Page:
JERUSALEM — Ever wonder what it feels like to be nominated for an Oscar — not once, but twice?
It feels pretty damn good, according to Hany Abu-Assad, the director of the movie Omar, who is in exactly that position.
"It's a funny thing," he said, in a phone interview from Los Angeles, where he is preparing for the ceremony. "It's exactly like the first time you make love. The first time you don't really know what you are doing and you feel some responsibility, but the second time you know what's coming, and you get more joy in making love."
"Few people have been nominated twice," he added, "So it is quite an honor."
Hany Abu-Assad, who holds Israeli and Dutch citizenship, is the only Palestinian ever nominated for an Oscar — first for his 2005 film Paradise Now and now for Omar, which was released in 2013, both in the category of Best Foreign Film.
Omar has already won the "Un Certain Regard" special jury prize at the Cannes Film Festival.
Paradise Now followed two young Palestinian men as they prepare for a suicide mission in Tel Aviv. Omar tells the arc of another young Palestinian man, the almost impossibly noble Omar, (played by the almost impossibly handsome Adam Bakri) caught in a treacherous and very sticky web of nationalism, desire, and self-discovery. The humanity of suicide bombers isn't a topic most directors would touch, but in both films, Abu-Assad tackles tough topics with a surprisingly delicate hand.
Much has been made of the fact that an Israeli film also released last year, Bethlehem, tells a similar story, both films portraying an Israeli secret service handler and his Palestinian informant.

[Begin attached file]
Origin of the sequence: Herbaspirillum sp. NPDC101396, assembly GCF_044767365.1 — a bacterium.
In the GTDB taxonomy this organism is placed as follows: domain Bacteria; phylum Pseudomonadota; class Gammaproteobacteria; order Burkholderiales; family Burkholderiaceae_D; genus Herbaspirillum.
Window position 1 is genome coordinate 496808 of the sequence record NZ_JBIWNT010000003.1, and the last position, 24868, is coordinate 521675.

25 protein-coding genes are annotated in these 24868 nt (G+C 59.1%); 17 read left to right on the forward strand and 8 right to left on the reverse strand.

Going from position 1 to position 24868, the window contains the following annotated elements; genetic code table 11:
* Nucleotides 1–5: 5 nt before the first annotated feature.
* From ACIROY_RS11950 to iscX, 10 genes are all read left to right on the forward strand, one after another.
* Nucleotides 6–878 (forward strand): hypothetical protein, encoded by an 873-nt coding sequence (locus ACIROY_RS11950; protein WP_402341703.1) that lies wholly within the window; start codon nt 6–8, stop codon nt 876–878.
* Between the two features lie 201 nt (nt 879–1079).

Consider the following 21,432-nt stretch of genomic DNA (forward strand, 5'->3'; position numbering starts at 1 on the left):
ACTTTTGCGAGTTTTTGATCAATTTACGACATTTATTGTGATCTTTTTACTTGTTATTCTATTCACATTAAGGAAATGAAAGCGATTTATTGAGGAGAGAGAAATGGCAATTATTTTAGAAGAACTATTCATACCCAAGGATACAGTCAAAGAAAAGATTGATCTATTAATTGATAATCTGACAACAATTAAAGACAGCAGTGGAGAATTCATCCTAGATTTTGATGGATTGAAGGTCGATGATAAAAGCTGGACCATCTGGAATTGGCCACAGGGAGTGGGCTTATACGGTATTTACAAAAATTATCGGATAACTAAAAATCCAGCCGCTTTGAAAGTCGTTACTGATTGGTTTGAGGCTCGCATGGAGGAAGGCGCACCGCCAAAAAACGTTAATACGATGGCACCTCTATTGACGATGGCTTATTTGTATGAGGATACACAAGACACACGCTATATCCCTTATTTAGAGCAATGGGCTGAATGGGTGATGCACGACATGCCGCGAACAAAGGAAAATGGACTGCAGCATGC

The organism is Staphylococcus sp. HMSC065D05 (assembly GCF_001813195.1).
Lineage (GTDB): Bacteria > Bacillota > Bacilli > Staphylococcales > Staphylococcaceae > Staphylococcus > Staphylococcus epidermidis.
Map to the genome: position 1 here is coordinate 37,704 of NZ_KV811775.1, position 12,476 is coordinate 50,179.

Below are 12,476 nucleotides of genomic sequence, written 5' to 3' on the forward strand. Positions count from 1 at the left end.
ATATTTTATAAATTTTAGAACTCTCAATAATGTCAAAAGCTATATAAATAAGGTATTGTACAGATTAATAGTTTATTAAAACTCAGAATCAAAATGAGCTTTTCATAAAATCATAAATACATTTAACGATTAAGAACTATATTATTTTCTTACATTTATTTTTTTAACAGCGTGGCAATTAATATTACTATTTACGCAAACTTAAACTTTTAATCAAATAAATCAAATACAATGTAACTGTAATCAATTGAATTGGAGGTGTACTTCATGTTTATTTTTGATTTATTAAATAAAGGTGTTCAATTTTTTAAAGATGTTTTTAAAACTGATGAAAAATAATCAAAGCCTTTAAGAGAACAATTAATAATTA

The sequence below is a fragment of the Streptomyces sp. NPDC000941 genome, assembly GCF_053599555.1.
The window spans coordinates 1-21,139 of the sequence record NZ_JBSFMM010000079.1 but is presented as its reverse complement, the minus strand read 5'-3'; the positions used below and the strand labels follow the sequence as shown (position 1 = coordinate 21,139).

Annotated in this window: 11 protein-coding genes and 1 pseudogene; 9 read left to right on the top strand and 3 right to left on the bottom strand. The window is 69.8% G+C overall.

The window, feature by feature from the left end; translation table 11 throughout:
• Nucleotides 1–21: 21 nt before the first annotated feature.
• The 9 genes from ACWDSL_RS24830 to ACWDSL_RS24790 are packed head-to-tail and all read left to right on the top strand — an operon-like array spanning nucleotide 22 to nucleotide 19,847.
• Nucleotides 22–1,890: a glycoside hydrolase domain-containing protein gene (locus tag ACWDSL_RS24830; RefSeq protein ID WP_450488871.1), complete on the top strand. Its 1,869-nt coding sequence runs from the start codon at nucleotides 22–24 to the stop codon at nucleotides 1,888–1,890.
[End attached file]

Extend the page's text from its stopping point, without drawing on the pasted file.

Abu-Assad saw Bethlehem. "It is good to see the matter from an Israeli point of view, even though politically we are not on the same page,” he said. “But films are about the quality of the movie. This is how you learn about others. The acting was great and I appreciate it because it is well done."
The films actually differ in most respects. Non-actors act in Bethlehem, giving it a gritty, hard-knuckle realism, whereas experienced professionals grace the screen in Omar. But they both touch on eerily similar themes of the corrosive effects of the Israeli occupation of Palestinian areas. The two films also come to almost identically explosive ends.
So it is rather shocking to hear, in a GlobalPost exclusive, that Abu-Assad's next film will be a romantic comedy.
"Yes, it's not a joke," Abu-Assad laughs, enjoying the surprise. "Set in Nazareth, where I was born."
A romcom set in Nazareth: now there’s a thought to give the local archbishop agita.
But it turns out Abu-Assad’s project is a Romeo and Juliet story involving a poor boy and a girl with a rich father. "I call them the new generation," Abu-Assad explains, "more interested in themselves than in others. But the most important obstacle in the way of any love story is our inability to understand the other."
"I like movies that keep a space in which the audience can think, and not to give them all the answers. I like movies that open questions, and I try to do what I like. I want you to be engaged and be part of the story and I want to manipulate your emotions — but not your thinking. I want it to be your thinking."